the number of the directed simple cycles, and each port in a service route is called either once or twice in a round trip. More importantly, the majority of service routes have very few directed simple cycles. In total, 81% of the service routes have 1—3 directed simple cycles. This observation implies that the problem of designing a service route can be greatly simplified by limiting the number of directed simple cycles when generating the port rotation and route structure.

In addition, the knowledge of the port geographic locations is also very useful in designing the port rotation and route structure. For example, if a shipping service needs to connect two continents separated by an ocean (e.g. trans-Pacific or trans-Atlantic service routes), it is practical for the ship to visit each continent only once on a single round-trip. This implies that we can split the ports into two subsets according to their geographic locations, which will significantly reduce the complexity of port rotation generation. In addition, if there are no customer demands between the ports within the same continents, then it is straightforward to determine the size of the ships to deploy for a deep-sea service route connecting two continents, i.e. by taking the maximum of the total demands from one continent to the other. This would simplify the ship fleet deployment subproblem since we only need to determine the number of ships. However, if the deep-sea service route visits three continents, it becomes more complicated to determine the ship size. Nevertheless, it is noted that among 154 service routes in Table 5.4, only 26 service routes visit three or more continents.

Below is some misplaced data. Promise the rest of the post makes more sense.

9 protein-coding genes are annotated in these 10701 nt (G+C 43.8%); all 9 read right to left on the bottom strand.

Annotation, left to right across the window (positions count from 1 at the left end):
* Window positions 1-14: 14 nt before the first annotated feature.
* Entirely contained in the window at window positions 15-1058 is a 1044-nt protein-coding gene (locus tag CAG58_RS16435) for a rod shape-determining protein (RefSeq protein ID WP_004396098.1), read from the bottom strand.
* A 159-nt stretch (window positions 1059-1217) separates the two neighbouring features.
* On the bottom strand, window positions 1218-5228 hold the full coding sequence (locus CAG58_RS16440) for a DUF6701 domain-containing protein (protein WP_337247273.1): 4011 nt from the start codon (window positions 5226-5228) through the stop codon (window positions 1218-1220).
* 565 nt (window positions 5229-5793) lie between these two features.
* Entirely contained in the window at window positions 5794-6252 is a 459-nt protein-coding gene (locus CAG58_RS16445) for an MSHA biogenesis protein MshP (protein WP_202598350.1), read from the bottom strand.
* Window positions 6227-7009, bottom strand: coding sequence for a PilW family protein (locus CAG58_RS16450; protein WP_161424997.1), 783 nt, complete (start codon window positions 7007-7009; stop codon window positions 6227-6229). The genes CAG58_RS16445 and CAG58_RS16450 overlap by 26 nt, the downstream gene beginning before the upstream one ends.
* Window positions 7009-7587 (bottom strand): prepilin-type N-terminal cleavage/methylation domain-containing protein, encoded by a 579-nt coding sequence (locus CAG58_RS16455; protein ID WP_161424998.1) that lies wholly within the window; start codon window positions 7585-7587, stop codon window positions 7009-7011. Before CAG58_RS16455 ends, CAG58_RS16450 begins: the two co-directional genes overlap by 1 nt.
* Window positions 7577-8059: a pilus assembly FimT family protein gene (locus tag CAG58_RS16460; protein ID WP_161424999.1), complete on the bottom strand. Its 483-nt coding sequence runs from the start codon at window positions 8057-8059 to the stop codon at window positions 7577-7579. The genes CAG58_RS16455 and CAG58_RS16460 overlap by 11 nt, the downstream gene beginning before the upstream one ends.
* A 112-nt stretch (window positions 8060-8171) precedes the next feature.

Based on the observation of the practical service routes, a deep-sea service route can be regarded as a port rotation consisting of two-directional port call sequences including two end ports, termed head-end port and tail- end port. The sequence of portcalls on the way from the head-end port to the tail-end port is often termed as the outbound trip, while the sequence of portcalls on the way back from the tail-end port to the head-end port is termed as an inbound trip (Shintani et al. 2007). In practice, if the two ports are called in both outbound and inbound trips, their port call sequences should be in reverse order. This can be explained by the fact that if a port-pair is serviced twice in the same direction in a single round-trip, the ship utilisation will be reduced whereas the voyage time will increase unnecessarily. Therefore, the following assumptions with respect to a service route structure are reasonable.

Assumption 5.1

The route structure of a deep-sea service route should satisfy:

• (i) there is a head-end port on the rightmost (or leftmost) side and a tail-end port on the opposite side, and a round-trip voyage consists of an outbound trip and an inbound trip;
• (ii) the head-end port and the tail-end port are called only once in a round trip, and any other ports in the service route may be called twice in a round trip (as butterfly ports), but will not be called more than once in the same direction trip;
• (iii) if two ports are called in both outbound and inbound directions, their port call sequences are in reverse order;
• (iv) the shipping service route can be categorised according to the number of directed simple cycles, or the number of butterfly ports, in the route structure.